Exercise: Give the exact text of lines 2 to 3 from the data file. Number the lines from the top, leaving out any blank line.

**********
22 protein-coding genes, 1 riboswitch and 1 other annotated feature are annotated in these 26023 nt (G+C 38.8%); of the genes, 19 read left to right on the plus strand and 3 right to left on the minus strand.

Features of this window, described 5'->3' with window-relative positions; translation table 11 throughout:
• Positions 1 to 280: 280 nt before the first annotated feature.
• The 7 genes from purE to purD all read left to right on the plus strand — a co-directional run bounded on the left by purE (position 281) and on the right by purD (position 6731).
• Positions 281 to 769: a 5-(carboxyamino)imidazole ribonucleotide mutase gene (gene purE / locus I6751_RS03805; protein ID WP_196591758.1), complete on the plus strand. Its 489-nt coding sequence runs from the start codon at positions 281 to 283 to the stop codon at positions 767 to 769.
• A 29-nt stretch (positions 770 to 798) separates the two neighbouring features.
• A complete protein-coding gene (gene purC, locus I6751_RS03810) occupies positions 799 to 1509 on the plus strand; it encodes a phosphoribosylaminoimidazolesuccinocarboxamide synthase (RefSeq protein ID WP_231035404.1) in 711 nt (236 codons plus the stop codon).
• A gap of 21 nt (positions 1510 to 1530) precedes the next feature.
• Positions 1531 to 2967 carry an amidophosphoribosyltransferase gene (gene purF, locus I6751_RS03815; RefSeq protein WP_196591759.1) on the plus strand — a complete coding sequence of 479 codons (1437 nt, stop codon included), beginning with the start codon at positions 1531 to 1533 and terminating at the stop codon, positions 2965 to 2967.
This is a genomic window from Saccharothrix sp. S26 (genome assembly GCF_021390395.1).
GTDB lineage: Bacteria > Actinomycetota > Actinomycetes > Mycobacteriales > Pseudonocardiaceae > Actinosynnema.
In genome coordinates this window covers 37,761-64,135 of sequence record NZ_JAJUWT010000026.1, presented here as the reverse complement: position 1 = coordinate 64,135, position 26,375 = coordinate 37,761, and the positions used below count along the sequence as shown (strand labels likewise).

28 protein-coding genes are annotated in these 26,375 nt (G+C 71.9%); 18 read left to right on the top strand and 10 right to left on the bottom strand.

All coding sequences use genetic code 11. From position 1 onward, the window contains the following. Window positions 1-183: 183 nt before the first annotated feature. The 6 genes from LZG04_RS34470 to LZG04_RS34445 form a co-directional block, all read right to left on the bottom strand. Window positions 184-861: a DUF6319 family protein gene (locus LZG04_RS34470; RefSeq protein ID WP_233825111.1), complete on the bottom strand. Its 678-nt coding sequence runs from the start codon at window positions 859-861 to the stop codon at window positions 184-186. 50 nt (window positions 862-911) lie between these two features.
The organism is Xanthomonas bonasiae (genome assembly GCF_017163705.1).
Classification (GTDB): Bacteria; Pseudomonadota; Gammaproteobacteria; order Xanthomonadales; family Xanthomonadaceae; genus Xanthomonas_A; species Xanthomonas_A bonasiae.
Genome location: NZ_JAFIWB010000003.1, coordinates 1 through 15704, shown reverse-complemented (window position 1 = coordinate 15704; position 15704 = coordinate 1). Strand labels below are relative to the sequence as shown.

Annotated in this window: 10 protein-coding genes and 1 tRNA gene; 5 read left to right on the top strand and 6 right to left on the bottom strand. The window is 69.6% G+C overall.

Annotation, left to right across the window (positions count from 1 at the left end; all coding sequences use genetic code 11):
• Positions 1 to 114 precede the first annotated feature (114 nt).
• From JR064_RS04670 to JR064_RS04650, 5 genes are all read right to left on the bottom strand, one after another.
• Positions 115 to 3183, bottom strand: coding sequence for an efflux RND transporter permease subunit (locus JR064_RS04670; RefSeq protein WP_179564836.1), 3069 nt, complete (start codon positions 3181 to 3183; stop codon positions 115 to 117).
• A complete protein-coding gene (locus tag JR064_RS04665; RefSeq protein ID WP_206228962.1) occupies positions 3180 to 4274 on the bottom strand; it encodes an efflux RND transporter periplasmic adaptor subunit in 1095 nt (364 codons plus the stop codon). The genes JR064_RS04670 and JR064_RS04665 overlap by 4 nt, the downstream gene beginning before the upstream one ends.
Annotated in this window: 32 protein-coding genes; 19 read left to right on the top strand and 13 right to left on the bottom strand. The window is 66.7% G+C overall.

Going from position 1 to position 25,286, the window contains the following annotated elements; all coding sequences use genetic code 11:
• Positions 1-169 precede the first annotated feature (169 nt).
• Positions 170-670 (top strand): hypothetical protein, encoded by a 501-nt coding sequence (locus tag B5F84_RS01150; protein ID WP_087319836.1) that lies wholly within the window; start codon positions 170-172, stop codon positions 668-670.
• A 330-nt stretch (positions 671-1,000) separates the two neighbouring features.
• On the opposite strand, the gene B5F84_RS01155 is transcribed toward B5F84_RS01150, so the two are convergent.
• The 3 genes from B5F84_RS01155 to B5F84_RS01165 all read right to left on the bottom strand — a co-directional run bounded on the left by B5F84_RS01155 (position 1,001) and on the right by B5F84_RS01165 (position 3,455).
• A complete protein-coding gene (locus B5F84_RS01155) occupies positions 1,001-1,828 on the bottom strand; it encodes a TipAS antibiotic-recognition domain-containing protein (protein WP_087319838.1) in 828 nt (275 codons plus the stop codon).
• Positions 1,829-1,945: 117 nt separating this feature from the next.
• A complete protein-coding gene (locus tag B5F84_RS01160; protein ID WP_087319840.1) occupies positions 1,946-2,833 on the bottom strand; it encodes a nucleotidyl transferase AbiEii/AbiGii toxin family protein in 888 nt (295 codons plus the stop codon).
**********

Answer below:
Features of this window, described 5'->3' with window-relative positions; translation table 11 throughout:
• Positions 1 to 280: 280 nt before the first annotated feature.